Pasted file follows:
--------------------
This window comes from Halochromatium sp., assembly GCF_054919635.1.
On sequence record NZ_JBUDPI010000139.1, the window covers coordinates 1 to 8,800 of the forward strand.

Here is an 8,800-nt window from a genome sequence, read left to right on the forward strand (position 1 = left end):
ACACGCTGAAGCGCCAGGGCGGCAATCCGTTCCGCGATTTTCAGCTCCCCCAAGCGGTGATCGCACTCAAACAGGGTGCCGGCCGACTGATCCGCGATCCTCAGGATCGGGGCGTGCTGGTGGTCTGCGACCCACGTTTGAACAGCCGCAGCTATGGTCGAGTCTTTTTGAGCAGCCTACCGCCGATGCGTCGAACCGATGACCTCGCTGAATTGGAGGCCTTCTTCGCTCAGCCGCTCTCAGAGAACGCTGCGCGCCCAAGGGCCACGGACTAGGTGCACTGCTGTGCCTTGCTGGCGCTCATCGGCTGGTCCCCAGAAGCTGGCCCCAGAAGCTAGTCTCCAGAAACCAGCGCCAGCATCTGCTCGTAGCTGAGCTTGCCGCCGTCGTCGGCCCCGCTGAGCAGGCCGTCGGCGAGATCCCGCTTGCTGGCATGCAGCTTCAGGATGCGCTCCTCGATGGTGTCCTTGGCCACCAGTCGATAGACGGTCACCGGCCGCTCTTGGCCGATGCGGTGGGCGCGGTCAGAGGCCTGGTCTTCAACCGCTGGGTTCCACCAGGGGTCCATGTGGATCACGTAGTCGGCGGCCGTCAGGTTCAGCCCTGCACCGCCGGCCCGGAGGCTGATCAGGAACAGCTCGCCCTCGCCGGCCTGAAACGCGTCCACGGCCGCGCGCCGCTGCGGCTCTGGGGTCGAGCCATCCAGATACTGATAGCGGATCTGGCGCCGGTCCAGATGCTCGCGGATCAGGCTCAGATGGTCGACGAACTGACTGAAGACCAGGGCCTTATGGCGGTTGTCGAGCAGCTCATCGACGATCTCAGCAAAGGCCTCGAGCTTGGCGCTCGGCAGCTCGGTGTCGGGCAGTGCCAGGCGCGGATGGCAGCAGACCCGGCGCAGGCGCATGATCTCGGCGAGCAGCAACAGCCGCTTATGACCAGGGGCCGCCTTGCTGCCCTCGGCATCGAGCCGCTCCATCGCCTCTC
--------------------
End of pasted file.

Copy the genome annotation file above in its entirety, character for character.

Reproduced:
This window comes from Halochromatium sp., assembly GCF_054919635.1.
On sequence record NZ_JBUDPI010000139.1, the window covers coordinates 1 to 8,800 of the forward strand.

Here is an 8,800-nt window from a genome sequence, read left to right on the forward strand (position 1 = left end):
ACACGCTGAAGCGCCAGGGCGGCAATCCGTTCCGCGATTTTCAGCTCCCCCAAGCGGTGATCGCACTCAAACAGGGTGCCGGCCGACTGATCCGCGATCCTCAGGATCGGGGCGTGCTGGTGGTCTGCGACCCACGTTTGAACAGCCGCAGCTATGGTCGAGTCTTTTTGAGCAGCCTACCGCCGATGCGTCGAACCGATGACCTCGCTGAATTGGAGGCCTTCTTCGCTCAGCCGCTCTCAGAGAACGCTGCGCGCCCAAGGGCCACGGACTAGGTGCACTGCTGTGCCTTGCTGGCGCTCATCGGCTGGTCCCCAGAAGCTGGCCCCAGAAGCTAGTCTCCAGAAACCAGCGCCAGCATCTGCTCGTAGCTGAGCTTGCCGCCGTCGTCGGCCCCGCTGAGCAGGCCGTCGGCGAGATCCCGCTTGCTGGCATGCAGCTTCAGGATGCGCTCCTCGATGGTGTCCTTGGCCACCAGTCGATAGACGGTCACCGGCCGCTCTTGGCCGATGCGGTGGGCGCGGTCAGAGGCCTGGTCTTCAACCGCTGGGTTCCACCAGGGGTCCATGTGGATCACGTAGTCGGCGGCCGTCAGGTTCAGCCCTGCACCGCCGGCCCGGAGGCTGATCAGGAACAGCTCGCCCTCGCCGGCCTGAAACGCGTCCACGGCCGCGCGCCGCTGCGGCTCTGGGGTCGAGCCATCCAGATACTGATAGCGGATCTGGCGCCGGTCCAGATGCTCGCGGATCAGGCTCAGATGGTCGACGAACTGACTGAAGACCAGGGCCTTATGGCGGTTGTCGAGCAGCTCATCGACGATCTCAGCAAAGGCCTCGAGCTTGGCGCTCGGCAGCTCGGTGTCGGGCAGTGCCAGGCGCGGATGGCAGCAGACCCGGCGCAGGCGCATGATCTCGGCGAGCAGCAACAGCCGCTTATGACCAGGGGCCGCCTTGCTGCCCTCGGCATCGAGCCGCTCCATCGCCTCTC